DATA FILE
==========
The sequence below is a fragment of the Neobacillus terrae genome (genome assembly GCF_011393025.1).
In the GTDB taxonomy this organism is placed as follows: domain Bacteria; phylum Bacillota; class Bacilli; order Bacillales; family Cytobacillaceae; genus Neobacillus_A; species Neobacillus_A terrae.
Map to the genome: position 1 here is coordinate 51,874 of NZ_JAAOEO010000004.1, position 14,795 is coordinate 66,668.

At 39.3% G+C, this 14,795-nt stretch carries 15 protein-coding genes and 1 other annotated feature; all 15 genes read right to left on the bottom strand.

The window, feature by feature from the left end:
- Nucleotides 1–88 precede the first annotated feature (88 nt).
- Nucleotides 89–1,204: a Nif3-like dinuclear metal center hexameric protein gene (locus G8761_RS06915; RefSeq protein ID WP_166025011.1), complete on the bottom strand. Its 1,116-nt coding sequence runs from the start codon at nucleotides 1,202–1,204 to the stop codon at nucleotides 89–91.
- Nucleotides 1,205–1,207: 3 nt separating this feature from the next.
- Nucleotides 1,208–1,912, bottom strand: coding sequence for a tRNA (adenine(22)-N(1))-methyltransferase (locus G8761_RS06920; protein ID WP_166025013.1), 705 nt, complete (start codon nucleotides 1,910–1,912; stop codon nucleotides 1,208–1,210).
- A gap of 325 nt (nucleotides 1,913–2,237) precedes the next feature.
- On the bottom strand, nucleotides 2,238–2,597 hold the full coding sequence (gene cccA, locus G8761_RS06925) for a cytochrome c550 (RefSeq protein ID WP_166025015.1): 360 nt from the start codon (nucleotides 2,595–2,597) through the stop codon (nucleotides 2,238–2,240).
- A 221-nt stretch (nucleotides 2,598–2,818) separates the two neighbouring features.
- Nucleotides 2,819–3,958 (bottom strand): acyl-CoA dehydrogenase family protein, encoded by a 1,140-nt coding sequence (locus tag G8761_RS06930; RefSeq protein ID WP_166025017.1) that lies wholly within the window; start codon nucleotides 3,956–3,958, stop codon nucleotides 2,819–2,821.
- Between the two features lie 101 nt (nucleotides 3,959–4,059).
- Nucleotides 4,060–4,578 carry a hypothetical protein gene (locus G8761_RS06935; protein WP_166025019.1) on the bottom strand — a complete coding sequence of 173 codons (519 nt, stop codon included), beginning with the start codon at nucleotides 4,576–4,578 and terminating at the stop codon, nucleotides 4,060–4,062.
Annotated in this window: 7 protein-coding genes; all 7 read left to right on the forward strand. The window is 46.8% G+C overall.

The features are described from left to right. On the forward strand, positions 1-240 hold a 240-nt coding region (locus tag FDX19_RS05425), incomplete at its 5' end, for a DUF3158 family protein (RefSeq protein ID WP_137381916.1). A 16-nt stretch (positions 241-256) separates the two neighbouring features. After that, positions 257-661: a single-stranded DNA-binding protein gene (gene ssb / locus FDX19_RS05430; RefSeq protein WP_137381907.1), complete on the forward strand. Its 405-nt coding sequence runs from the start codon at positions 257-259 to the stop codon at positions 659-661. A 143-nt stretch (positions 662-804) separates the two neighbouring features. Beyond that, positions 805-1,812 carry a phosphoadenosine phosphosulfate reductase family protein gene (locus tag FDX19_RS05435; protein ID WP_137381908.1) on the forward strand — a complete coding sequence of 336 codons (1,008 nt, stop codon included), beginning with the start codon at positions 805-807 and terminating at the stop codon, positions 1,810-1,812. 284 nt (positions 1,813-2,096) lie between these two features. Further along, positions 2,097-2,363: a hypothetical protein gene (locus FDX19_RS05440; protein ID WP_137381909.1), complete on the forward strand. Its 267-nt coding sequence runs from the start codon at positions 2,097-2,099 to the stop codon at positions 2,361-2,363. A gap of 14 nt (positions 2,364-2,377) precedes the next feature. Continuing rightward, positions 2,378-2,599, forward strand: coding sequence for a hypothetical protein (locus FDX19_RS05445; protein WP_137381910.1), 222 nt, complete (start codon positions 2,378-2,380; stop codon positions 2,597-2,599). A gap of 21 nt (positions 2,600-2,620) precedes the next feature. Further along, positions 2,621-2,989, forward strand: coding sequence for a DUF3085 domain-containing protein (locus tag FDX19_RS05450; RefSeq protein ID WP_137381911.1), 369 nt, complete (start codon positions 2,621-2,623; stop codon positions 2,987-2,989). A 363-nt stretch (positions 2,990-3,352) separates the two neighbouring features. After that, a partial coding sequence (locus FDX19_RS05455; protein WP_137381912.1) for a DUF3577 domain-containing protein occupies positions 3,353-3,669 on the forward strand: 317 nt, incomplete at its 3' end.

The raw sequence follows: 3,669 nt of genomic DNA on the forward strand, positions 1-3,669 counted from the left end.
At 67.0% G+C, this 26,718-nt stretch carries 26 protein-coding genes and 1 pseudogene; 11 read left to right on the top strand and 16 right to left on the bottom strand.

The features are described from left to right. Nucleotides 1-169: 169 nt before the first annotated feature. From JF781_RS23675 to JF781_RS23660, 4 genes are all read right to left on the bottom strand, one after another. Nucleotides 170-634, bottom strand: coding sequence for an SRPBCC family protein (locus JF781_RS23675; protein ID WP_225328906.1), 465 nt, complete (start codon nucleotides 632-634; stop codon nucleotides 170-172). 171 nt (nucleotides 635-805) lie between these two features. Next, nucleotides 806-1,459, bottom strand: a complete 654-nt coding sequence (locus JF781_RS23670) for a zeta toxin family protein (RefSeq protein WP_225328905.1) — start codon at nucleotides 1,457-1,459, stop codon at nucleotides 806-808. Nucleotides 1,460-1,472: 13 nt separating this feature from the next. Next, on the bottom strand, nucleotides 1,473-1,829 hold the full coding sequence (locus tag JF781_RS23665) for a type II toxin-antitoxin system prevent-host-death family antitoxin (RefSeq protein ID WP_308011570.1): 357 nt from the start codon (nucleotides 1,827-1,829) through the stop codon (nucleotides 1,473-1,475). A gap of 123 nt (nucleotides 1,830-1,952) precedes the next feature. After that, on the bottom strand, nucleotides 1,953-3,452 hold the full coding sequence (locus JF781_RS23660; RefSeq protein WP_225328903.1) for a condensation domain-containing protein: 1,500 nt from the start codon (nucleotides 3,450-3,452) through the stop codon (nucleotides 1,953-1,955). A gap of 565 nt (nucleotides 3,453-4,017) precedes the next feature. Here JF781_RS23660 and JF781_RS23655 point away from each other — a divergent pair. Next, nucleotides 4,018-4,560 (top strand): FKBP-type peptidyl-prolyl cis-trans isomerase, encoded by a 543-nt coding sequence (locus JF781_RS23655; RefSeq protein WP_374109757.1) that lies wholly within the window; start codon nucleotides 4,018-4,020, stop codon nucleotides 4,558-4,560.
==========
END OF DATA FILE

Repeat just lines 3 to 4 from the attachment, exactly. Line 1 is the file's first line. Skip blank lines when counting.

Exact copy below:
Map to the genome: position 1 here is coordinate 51,874 of NZ_JAAOEO010000004.1, position 14,795 is coordinate 66,668.

At 39.3% G+C, this 14,795-nt stretch carries 15 protein-coding genes and 1 other annotated feature; all 15 genes read right to left on the bottom strand.